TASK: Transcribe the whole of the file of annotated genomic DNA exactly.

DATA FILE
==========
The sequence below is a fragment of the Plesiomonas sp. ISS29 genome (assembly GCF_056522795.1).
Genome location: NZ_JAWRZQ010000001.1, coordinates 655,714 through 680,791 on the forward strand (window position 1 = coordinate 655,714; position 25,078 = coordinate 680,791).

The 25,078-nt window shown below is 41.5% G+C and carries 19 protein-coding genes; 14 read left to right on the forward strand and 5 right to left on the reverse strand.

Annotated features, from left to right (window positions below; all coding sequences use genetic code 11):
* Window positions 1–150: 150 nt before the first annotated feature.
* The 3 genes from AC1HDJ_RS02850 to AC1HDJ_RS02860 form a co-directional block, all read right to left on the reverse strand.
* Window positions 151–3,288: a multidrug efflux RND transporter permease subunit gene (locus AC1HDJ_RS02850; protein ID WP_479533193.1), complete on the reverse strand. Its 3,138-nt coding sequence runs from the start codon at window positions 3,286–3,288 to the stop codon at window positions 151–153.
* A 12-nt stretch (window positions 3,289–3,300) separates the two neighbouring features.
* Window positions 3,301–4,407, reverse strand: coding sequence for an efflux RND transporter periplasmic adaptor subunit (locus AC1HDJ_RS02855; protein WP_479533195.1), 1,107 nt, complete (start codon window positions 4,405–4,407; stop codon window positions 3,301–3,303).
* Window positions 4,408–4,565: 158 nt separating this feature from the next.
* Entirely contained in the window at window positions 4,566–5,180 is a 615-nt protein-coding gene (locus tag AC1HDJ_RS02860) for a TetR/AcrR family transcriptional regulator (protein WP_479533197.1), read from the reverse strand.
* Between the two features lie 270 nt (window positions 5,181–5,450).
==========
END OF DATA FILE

The sequence below is a fragment of the Plesiomonas sp. ISS29 genome (assembly GCF_056522795.1).
Genome location: NZ_JAWRZQ010000001.1, coordinates 655,714 through 680,791 on the forward strand (window position 1 = coordinate 655,714; position 25,078 = coordinate 680,791).

The 25,078-nt window shown below is 41.5% G+C and carries 19 protein-coding genes; 14 read left to right on the forward strand and 5 right to left on the reverse strand.

Annotated features, from left to right (window positions below; all coding sequences use genetic code 11):
* Window positions 1–150: 150 nt before the first annotated feature.
* The 3 genes from AC1HDJ_RS02850 to AC1HDJ_RS02860 form a co-directional block, all read right to left on the reverse strand.
* Window positions 151–3,288: a multidrug efflux RND transporter permease subunit gene (locus AC1HDJ_RS02850; protein ID WP_479533193.1), complete on the reverse strand. Its 3,138-nt coding sequence runs from the start codon at window positions 3,286–3,288 to the stop codon at window positions 151–153.
* A 12-nt stretch (window positions 3,289–3,300) separates the two neighbouring features.
* Window positions 3,301–4,407, reverse strand: coding sequence for an efflux RND transporter periplasmic adaptor subunit (locus AC1HDJ_RS02855; protein WP_479533195.1), 1,107 nt, complete (start codon window positions 4,405–4,407; stop codon window positions 3,301–3,303).
* Window positions 4,408–4,565: 158 nt separating this feature from the next.
* Entirely contained in the window at window positions 4,566–5,180 is a 615-nt protein-coding gene (locus tag AC1HDJ_RS02860) for a TetR/AcrR family transcriptional regulator (protein WP_479533197.1), read from the reverse strand.
* Between the two features lie 270 nt (window positions 5,181–5,450).